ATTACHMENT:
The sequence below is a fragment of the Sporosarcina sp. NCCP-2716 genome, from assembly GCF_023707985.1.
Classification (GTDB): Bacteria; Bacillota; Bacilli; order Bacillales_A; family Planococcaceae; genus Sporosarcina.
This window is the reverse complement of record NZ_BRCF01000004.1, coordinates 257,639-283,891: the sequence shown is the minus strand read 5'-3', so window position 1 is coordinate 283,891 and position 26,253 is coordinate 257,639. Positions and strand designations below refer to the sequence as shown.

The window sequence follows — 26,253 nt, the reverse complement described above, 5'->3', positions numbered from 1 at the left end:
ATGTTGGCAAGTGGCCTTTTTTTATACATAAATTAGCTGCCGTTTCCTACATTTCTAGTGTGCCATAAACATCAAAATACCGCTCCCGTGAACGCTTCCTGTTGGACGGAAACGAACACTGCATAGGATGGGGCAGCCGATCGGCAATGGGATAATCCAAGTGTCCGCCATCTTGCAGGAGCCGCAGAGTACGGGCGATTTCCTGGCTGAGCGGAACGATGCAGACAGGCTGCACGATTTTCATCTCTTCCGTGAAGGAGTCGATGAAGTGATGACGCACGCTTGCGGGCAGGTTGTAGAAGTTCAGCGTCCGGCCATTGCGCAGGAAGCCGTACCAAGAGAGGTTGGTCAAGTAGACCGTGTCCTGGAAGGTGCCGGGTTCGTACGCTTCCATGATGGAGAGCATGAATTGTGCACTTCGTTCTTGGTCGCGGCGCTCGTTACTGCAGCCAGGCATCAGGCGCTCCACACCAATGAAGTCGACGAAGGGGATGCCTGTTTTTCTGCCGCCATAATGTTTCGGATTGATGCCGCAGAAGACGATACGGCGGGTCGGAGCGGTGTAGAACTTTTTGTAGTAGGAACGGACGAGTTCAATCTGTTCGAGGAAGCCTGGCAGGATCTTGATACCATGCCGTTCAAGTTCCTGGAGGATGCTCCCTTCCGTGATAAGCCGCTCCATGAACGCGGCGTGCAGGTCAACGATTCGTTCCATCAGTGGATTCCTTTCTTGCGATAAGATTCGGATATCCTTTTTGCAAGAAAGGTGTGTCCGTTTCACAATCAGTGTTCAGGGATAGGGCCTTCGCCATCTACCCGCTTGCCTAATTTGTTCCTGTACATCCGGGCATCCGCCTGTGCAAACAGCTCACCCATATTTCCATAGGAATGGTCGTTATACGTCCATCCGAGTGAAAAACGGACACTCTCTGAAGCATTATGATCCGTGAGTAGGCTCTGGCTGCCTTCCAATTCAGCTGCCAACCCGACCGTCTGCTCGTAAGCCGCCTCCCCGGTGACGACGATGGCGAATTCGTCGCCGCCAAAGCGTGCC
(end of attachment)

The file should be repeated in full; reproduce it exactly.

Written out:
The sequence below is a fragment of the Sporosarcina sp. NCCP-2716 genome, from assembly GCF_023707985.1.
Classification (GTDB): Bacteria; Bacillota; Bacilli; order Bacillales_A; family Planococcaceae; genus Sporosarcina.
This window is the reverse complement of record NZ_BRCF01000004.1, coordinates 257,639-283,891: the sequence shown is the minus strand read 5'-3', so window position 1 is coordinate 283,891 and position 26,253 is coordinate 257,639. Positions and strand designations below refer to the sequence as shown.

The window sequence follows — 26,253 nt, the reverse complement described above, 5'->3', positions numbered from 1 at the left end:
ATGTTGGCAAGTGGCCTTTTTTTATACATAAATTAGCTGCCGTTTCCTACATTTCTAGTGTGCCATAAACATCAAAATACCGCTCCCGTGAACGCTTCCTGTTGGACGGAAACGAACACTGCATAGGATGGGGCAGCCGATCGGCAATGGGATAATCCAAGTGTCCGCCATCTTGCAGGAGCCGCAGAGTACGGGCGATTTCCTGGCTGAGCGGAACGATGCAGACAGGCTGCACGATTTTCATCTCTTCCGTGAAGGAGTCGATGAAGTGATGACGCACGCTTGCGGGCAGGTTGTAGAAGTTCAGCGTCCGGCCATTGCGCAGGAAGCCGTACCAAGAGAGGTTGGTCAAGTAGACCGTGTCCTGGAAGGTGCCGGGTTCGTACGCTTCCATGATGGAGAGCATGAATTGTGCACTTCGTTCTTGGTCGCGGCGCTCGTTACTGCAGCCAGGCATCAGGCGCTCCACACCAATGAAGTCGACGAAGGGGATGCCTGTTTTTCTGCCGCCATAATGTTTCGGATTGATGCCGCAGAAGACGATACGGCGGGTCGGAGCGGTGTAGAACTTTTTGTAGTAGGAACGGACGAGTTCAATCTGTTCGAGGAAGCCTGGCAGGATCTTGATACCATGCCGTTCAAGTTCCTGGAGGATGCTCCCTTCCGTGATAAGCCGCTCCATGAACGCGGCGTGCAGGTCAACGATTCGTTCCATCAGTGGATTCCTTTCTTGCGATAAGATTCGGATATCCTTTTTGCAAGAAAGGTGTGTCCGTTTCACAATCAGTGTTCAGGGATAGGGCCTTCGCCATCTACCCGCTTGCCTAATTTGTTCCTGTACATCCGGGCATCCGCCTGTGCAAACAGCTCACCCATATTTCCATAGGAATGGTCGTTATACGTCCATCCGAGTGAAAAACGGACACTCTCTGAAGCATTATGATCCGTGAGTAGGCTCTGGCTGCCTTCCAATTCAGCTGCCAACCCGACCGTCTGCTCGTAAGCCGCCTCCCCGGTGACGACGATGGCGAATTCGTCGCCGCCAAAGCGTGCC